As you progress as a fly fisherman you are going to realize it takes a whole lot less energy to achieve the results you want. If you are just starting with casting a fly rod then this article will give you a good start. Knowing what causes the shapes of your loops will help you self-correct while practicing, making your time on the water a lot less difficult. There are essentially only two classifications for loops, efficient and in-efficient.
You might be asking yourself, what is a loop? A loop is the shape that the fly line creates as it exits the rod tip on a casting stroke. It looks like a horizontal candy cane. In fly fishing we are casting virtually weightless lures a.k.a. flies. So you would be correct in thinking, you don’t actually cast the fly but rather the fly line. Properly transferring energy through the rod to the fly line is crucial to presenting your fly in a manner that will fool a trout.
In-Efficient Loop 1: The Open Loop
An in-efficient loop or an open is a loop that takes a lot of energy to cast. In a windy situation, an open loop will only end in disaster. There are however, situations when opening your loop a bit is desirable. While casting heavy flies or weighted rigs for nymphing are a few of those situations. But, if you don’t know how to control the shape then you won’t be able to take advantage of it’s benefits when the situation calls for it.
As you can see in the illustration, the energy in this loop is dissipated in all directions. Not only will it take more energy to get this loop to unroll, it will cause your fly line land in a big pile in front of you. This loop shape is caused by an arcing motion made by your casting hand. Usually it is because a caster is using too much wrist or elbow. The power for your cast should come from the forearm and shoulder. If you aren’t moving the rod tip on a 180 degree plane you will find that your loops will do funny things.
In-Efficient Loop 2: The Tailing Loop
Another loop that we can classify as in-efficient is the tailing loop. Unlike the open loop, there are no situations where this loop shape is desirable. If you find that you get a lot of “wind knots” in your line and leader, then you are most likely throwing tailing loops.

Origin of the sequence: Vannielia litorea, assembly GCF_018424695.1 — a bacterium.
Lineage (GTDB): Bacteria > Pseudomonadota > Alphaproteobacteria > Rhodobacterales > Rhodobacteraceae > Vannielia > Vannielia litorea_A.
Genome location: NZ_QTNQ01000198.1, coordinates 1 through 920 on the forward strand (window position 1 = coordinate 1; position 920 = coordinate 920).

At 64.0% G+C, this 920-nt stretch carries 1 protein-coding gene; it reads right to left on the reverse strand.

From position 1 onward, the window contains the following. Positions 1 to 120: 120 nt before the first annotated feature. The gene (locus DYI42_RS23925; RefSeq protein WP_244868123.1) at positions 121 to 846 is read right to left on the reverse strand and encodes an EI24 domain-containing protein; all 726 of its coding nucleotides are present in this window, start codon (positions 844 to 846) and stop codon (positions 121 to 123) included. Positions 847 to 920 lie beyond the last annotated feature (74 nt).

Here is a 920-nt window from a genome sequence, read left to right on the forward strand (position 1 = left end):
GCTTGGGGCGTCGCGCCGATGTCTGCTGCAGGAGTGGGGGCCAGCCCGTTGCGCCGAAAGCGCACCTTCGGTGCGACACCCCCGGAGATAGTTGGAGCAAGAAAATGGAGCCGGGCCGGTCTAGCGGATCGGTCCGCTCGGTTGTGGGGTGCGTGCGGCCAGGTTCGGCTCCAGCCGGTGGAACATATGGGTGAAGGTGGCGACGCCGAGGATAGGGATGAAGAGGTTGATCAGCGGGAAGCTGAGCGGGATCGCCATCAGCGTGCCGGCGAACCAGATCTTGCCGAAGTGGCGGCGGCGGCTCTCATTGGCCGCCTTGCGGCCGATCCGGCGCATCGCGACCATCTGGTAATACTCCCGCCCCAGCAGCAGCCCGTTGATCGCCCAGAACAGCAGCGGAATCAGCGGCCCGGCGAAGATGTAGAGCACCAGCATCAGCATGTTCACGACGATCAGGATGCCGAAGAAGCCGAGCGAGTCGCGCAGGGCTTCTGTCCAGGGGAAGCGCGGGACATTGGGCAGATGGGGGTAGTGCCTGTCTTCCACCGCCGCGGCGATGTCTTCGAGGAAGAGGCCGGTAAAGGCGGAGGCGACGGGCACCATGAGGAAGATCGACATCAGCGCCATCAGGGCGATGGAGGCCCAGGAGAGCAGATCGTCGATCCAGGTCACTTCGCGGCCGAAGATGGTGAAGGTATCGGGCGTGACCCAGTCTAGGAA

It is relatively obvious how this loop can foul up the casting motion. When you find yourself getting knots in your fly line it is usually caused by moving the rod tip in a concave path. Often this happens because you are using a little t0o much power on your forward cast, but obviously the cause varies with each caster. Some of the best advice I ever received, was to slow down. That helped me get rid of tailing loops. I was told to see how slow I could cast and still make good loops. I was overpowering my cast and it was causing problems.
Efficient Loops: Tight Loops
An efficient loop can also be called a tight loop or a narrow loop. This type of loop is extremely efficient in the wind and enables you to present your fly with pin-point accuracy. The energy is mostly uni-directional and has high line speed. You will find that tight loops will require a whole lot less energy to control. Tight loops are also really fun to cast.
You can see in the illustration that these loop shapes are going to be efficient because the energy is focused. To make a tight loop you must have good line speed (high line speed isn’t necessarily generated by high rod speed) and move the rod tip on a 180 degree plane. Much of what dictates the direction your rod tip will travel, is going to be your hand. It is important to accelerate your hand to a crisp stop in a straight line in order to achieve amazingly tight loops.
The top shape is a narrow loop. It is the ideal and most picturesque loop. It will deliver a dry fly magnificently and delicately. The bottom shape is the ultra mega super duper shape :). Being able to create pointy loops is a direct function of crisp execution and high line speed. When you can consistently make pointed loops on command, you have entered the fly casting masters group. I might be exaggerating a bit but, they are awesome and deliver your fly in an EXTREMELY efficient way! Perhaps someday I will enter that club, but for now I just practice a lot.
There is a lot to be said about casting and forming efficient loops. This post barely scratched the surface but, understanding how to identify loop shapes is the first step to correcting your cast. For more information about casting and efficiency I recommend checking out my post called: The 5 Essentials Of Fly Casting. Another topic that will GREATLY improve your casting is Line Control. I try to emphasize the importance of line control in my class but some students just don’t appreciate it until they are on the water.
Make sure you practice casting. The best place to learn how to control your loop shapes in off of the water. When you get on the water you want to be fishing not just casting. Thanks for reading, if you have any questions feel free to leave a comment or shoot me an email.